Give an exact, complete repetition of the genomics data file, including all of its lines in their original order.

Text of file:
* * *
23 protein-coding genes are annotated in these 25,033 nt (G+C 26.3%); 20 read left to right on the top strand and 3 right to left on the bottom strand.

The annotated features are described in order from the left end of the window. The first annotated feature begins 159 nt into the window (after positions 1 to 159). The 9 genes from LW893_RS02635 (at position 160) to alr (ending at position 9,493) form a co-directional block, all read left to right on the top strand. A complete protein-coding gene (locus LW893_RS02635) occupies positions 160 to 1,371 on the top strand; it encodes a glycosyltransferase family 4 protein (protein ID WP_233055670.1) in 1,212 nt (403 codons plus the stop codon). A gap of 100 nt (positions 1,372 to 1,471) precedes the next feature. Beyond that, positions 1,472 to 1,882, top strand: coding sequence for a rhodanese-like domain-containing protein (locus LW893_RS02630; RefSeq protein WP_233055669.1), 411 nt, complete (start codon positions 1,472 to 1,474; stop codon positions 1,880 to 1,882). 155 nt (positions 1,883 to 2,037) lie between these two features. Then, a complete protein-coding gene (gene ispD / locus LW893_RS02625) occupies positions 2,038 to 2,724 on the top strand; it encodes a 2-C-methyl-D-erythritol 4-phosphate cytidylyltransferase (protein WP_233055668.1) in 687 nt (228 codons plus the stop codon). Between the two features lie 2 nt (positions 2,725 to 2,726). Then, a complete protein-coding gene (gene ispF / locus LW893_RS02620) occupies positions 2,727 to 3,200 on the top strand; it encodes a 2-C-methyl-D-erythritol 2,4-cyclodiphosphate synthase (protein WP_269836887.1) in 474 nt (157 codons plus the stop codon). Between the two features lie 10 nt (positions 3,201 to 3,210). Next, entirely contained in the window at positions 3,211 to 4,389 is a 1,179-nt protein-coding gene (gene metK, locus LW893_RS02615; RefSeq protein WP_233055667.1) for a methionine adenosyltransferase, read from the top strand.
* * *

23 protein-coding genes are annotated in these 25,033 nt (G+C 26.3%); 20 read left to right on the top strand and 3 right to left on the bottom strand.

The annotated features are described in order from the left end of the window. The first annotated feature begins 159 nt into the window (after positions 1 to 159). The 9 genes from LW893_RS02635 (at position 160) to alr (ending at position 9,493) form a co-directional block, all read left to right on the top strand. A complete protein-coding gene (locus LW893_RS02635) occupies positions 160 to 1,371 on the top strand; it encodes a glycosyltransferase family 4 protein (protein ID WP_233055670.1) in 1,212 nt (403 codons plus the stop codon). A gap of 100 nt (positions 1,372 to 1,471) precedes the next feature. Beyond that, positions 1,472 to 1,882, top strand: coding sequence for a rhodanese-like domain-containing protein (locus LW893_RS02630; RefSeq protein WP_233055669.1), 411 nt, complete (start codon positions 1,472 to 1,474; stop codon positions 1,880 to 1,882). 155 nt (positions 1,883 to 2,037) lie between these two features. Then, a complete protein-coding gene (gene ispD / locus LW893_RS02625) occupies positions 2,038 to 2,724 on the top strand; it encodes a 2-C-methyl-D-erythritol 4-phosphate cytidylyltransferase (protein WP_233055668.1) in 687 nt (228 codons plus the stop codon). Between the two features lie 2 nt (positions 2,725 to 2,726). Then, a complete protein-coding gene (gene ispF / locus LW893_RS02620) occupies positions 2,727 to 3,200 on the top strand; it encodes a 2-C-methyl-D-erythritol 2,4-cyclodiphosphate synthase (protein WP_269836887.1) in 474 nt (157 codons plus the stop codon). Between the two features lie 10 nt (positions 3,201 to 3,210). Next, entirely contained in the window at positions 3,211 to 4,389 is a 1,179-nt protein-coding gene (gene metK, locus LW893_RS02615; RefSeq protein WP_233055667.1) for a methionine adenosyltransferase, read from the top strand.